Cured Newborn ‘inspiring’

Boston Herald | March 5, 2013

Boston Herald journalist Jill Radsken speaks with EGPAF Foundation Ambassador Jamie Gentille about growing up with HIV and her reaction to the news that a newborn in Mississippi was cured of HIV.

 

A young Boston woman born with the HIV virus said the news that an HIV-positive baby was cured with the help of UMass Medical School researchers 'gives a lot of people hope.'
'I'm praying on that,' said the woman, who spoke to the Herald on condition of anonymity.
There's still a stigma to having the disease, and the 24-year-old said her toughest battle is changing people's perceptions.
'If you tell someone, in their mind you got it from drugs or unprotected sex,' said the woman who participates in a work program at Boston Medical Center's SPARK (Supporting Parents and Resilient Kids) Center.
Trecia Mayo, the youth coordinator at SPARK, said she worries some young people will take news of the infant's cure as reason 'to not continue to have safe sex.'
'They'll say, 'Oh, it's not that big a deal. I can get a cure for the baby,' ' she said.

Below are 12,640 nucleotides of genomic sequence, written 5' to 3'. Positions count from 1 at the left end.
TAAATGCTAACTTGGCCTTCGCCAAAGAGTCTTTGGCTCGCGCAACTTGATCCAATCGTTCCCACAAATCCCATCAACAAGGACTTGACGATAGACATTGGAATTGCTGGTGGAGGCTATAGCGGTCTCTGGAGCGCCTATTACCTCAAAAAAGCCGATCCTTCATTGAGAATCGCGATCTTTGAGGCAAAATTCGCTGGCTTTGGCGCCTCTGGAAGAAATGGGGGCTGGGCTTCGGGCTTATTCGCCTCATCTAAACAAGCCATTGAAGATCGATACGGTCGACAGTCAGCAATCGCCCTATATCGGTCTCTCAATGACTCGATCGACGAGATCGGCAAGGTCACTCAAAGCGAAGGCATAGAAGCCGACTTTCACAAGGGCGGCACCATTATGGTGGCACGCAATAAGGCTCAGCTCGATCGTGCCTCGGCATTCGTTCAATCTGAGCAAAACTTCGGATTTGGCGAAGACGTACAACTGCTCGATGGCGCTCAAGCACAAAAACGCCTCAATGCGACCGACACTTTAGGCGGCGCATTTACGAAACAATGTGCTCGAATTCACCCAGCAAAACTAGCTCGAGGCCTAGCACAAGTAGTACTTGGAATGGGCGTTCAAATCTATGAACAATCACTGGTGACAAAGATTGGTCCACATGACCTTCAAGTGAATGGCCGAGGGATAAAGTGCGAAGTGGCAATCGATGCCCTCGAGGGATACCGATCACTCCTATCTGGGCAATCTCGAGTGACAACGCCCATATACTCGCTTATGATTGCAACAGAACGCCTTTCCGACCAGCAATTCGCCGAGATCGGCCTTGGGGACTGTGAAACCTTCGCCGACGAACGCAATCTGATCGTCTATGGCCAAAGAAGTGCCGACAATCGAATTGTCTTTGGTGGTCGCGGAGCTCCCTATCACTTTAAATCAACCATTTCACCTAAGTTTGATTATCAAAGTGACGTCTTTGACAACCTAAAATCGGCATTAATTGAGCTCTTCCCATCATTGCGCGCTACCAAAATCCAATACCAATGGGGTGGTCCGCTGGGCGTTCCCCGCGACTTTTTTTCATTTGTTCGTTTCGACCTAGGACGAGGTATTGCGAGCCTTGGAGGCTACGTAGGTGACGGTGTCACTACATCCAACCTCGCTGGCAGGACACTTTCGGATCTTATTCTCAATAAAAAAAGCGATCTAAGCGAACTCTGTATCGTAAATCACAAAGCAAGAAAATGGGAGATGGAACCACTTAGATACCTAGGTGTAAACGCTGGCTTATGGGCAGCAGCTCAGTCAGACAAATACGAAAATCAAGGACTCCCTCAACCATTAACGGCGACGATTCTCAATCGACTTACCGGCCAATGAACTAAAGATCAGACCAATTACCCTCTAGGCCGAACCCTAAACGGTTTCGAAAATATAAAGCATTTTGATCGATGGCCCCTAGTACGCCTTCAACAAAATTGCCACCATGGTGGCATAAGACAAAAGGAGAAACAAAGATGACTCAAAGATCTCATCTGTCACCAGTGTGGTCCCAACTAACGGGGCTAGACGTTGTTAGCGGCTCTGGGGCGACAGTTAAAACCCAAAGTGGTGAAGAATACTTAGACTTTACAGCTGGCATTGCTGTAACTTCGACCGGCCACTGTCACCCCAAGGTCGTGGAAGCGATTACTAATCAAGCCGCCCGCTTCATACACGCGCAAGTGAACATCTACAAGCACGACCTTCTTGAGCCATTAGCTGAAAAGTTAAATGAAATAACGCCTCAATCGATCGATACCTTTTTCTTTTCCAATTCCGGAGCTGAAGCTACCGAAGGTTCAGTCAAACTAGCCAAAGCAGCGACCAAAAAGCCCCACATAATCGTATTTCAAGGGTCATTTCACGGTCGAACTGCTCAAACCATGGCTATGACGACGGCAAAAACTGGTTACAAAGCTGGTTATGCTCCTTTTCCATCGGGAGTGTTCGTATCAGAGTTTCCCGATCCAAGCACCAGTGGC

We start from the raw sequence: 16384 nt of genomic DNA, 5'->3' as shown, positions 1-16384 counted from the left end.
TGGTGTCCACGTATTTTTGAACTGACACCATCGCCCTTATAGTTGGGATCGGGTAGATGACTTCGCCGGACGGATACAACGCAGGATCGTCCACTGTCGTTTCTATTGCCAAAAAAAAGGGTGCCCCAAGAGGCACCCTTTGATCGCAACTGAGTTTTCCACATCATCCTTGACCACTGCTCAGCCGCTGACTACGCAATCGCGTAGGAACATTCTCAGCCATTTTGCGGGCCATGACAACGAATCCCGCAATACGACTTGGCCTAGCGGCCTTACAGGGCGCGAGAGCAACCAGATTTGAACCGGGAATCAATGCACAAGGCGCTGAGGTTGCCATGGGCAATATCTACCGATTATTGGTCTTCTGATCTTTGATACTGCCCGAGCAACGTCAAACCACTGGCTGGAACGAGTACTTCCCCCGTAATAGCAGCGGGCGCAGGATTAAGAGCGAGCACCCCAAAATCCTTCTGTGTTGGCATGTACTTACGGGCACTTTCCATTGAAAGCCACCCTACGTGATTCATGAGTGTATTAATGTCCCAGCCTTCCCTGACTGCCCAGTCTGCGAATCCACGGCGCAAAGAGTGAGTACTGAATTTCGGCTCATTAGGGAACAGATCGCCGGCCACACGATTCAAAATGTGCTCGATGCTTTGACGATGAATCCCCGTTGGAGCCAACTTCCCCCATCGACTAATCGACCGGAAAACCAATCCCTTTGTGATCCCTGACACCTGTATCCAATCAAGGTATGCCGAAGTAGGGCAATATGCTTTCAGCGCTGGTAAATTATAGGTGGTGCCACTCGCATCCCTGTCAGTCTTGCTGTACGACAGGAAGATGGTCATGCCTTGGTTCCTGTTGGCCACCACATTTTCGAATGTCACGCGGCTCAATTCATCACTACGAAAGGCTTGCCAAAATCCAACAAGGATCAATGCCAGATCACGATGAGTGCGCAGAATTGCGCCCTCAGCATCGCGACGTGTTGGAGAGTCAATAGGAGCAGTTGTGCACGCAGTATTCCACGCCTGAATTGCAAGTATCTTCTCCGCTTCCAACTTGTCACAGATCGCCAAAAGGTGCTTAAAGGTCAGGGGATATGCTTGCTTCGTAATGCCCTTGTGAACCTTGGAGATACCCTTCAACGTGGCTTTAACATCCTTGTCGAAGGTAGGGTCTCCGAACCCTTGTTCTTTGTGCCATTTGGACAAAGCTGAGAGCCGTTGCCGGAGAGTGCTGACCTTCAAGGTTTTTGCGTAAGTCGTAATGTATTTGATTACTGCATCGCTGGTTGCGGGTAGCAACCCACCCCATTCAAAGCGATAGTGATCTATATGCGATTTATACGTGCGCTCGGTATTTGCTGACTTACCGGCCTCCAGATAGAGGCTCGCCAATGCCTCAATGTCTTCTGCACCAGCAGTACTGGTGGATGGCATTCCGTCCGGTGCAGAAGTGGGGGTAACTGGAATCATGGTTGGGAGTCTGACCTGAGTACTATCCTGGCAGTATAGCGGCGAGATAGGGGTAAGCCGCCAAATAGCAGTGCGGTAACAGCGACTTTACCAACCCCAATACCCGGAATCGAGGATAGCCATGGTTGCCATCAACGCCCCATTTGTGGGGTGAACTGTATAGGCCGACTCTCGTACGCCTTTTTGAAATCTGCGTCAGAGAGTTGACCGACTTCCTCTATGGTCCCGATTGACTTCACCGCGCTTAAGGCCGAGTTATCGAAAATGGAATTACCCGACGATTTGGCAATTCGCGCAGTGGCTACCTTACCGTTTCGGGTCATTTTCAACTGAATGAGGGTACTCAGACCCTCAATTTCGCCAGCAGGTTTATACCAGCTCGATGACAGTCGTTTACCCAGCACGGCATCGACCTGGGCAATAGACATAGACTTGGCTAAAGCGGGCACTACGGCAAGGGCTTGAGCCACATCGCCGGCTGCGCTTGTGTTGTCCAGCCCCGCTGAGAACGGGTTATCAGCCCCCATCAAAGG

But Jamie Gentille, who's lived with HIV since a blood transfusion infected her at age 3, called the medical advancement 'amazing and inspiring.'
'It's a hint of what will be an AIDS-free generation,' the 33-year-old ambassador for the Elizabeth Glaser Pediatric AIDS Foundation told the Herald.
Gentille, who lives in Virginia and will self-publish her memoir, 'Surviving HIV: Growing Up a Secret and Being Positive,' later this month, is grateful for many of the medical advances that have made living with HIV more bearable. Unlike her early days when she took 'upwards of 20 pills around the clock,' she now takes only three. And contrary to early diagnoses that predicted she would die before becoming a teenager, she is now happily married and knows having her own healthy baby is more than a possibility.
'The progress we've made has been amazing,' she said.